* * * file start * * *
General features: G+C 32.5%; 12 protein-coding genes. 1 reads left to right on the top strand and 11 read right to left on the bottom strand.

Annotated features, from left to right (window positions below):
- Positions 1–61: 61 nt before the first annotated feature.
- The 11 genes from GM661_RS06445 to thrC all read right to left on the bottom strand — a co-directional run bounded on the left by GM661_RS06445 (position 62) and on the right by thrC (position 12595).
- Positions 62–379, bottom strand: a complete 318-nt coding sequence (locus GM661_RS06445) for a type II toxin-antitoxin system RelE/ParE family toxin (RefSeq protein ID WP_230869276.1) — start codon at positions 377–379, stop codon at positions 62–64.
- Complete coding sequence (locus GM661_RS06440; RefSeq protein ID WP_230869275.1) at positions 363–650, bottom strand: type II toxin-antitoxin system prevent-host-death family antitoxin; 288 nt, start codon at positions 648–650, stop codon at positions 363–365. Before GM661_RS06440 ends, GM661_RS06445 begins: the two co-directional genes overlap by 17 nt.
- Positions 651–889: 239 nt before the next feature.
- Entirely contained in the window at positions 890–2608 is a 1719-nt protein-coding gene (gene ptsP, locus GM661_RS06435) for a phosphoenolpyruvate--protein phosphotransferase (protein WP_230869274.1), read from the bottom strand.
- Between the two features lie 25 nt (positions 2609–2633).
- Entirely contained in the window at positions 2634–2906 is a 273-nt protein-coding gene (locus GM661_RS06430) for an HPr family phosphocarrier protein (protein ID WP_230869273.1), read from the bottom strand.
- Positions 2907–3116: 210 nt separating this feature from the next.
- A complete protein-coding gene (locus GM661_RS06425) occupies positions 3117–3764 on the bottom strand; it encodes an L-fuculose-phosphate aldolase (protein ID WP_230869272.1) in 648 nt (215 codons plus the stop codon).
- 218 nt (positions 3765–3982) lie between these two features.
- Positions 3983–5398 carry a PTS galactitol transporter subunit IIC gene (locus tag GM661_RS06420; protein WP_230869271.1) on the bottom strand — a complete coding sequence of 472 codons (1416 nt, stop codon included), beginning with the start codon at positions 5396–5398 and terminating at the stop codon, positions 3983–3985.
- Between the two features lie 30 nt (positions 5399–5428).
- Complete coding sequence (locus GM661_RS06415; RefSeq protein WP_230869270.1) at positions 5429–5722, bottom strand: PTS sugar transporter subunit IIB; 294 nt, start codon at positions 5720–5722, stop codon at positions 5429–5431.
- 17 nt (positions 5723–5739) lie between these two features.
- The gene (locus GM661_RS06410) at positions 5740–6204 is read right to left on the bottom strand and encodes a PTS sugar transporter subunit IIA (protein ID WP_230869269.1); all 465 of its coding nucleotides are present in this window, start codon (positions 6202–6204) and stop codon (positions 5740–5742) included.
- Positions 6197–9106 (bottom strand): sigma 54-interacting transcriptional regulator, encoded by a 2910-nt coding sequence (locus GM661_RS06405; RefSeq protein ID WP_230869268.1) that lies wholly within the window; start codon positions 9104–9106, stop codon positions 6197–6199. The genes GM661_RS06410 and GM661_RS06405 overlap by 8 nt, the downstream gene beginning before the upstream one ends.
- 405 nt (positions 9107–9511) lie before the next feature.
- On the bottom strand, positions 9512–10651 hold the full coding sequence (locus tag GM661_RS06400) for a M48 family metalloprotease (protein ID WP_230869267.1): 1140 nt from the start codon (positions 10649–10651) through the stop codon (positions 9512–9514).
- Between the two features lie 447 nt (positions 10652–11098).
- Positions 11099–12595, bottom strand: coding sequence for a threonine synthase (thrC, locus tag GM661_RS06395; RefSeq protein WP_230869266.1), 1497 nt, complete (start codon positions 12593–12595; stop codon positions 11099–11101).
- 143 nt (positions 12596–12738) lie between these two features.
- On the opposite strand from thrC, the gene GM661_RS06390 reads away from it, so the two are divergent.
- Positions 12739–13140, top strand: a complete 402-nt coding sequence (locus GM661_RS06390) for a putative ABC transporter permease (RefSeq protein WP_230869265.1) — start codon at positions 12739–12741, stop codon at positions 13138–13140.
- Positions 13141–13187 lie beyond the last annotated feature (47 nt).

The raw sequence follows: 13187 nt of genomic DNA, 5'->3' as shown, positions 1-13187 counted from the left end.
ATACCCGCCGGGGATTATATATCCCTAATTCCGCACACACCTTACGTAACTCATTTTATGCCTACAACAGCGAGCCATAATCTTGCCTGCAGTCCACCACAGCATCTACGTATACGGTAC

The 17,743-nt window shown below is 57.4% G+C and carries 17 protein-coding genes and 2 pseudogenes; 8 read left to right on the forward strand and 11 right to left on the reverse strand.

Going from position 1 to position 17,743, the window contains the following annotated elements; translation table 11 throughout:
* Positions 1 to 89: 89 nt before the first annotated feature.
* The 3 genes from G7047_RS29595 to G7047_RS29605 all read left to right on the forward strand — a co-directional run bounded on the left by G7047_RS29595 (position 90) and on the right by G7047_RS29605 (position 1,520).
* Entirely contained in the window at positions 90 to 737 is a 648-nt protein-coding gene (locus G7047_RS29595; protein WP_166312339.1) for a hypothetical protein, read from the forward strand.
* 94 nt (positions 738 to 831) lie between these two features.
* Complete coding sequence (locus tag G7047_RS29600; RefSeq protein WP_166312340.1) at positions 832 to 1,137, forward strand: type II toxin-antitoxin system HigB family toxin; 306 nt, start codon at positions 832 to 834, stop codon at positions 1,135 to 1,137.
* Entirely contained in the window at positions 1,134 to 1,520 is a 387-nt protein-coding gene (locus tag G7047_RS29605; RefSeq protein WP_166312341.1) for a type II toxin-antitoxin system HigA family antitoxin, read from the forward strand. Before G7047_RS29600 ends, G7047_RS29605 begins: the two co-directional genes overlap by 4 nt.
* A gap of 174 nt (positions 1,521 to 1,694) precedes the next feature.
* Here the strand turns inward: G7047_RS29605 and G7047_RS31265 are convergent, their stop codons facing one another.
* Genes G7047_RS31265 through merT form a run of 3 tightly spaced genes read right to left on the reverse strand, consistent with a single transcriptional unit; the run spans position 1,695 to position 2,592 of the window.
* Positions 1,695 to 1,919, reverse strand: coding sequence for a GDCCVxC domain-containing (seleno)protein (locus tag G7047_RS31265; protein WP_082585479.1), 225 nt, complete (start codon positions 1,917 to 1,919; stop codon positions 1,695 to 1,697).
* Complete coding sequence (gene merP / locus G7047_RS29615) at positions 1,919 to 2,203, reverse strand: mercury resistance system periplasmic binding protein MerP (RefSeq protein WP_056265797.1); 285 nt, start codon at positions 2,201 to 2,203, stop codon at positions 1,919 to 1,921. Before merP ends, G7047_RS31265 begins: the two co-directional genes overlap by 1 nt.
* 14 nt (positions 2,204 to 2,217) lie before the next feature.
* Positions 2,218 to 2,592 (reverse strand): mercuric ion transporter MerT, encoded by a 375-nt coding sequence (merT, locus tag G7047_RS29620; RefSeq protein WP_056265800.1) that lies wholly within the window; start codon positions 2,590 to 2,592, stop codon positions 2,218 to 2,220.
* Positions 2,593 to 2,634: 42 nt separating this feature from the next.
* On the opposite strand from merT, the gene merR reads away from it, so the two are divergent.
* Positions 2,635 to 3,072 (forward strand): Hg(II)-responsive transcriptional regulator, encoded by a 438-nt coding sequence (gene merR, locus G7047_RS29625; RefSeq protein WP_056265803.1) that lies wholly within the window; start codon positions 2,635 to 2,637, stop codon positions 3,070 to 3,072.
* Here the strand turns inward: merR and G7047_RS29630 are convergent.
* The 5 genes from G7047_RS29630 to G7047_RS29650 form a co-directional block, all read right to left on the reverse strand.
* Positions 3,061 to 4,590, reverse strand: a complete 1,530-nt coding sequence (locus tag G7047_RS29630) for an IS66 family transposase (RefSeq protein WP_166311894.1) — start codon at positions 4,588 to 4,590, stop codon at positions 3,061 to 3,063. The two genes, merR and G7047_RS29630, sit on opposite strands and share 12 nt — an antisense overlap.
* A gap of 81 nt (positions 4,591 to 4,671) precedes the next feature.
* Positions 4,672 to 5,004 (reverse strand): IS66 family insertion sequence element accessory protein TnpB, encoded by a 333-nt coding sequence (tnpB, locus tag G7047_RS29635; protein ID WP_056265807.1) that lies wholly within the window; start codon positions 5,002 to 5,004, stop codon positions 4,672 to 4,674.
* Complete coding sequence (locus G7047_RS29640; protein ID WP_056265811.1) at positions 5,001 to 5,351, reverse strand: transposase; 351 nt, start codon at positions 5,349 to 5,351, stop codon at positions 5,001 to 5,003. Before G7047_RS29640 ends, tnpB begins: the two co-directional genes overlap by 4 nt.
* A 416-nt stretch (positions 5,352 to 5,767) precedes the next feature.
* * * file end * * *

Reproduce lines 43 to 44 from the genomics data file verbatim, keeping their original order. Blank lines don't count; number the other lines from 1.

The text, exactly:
* 14 nt (positions 2,204 to 2,217) lie before the next feature.
* Positions 2,218 to 2,592 (reverse strand): mercuric ion transporter MerT, encoded by a 375-nt coding sequence (merT, locus tag G7047_RS29620; RefSeq protein WP_056265800.1) that lies wholly within the window; start codon positions 2,590 to 2,592, stop codon positions 2,218 to 2,220.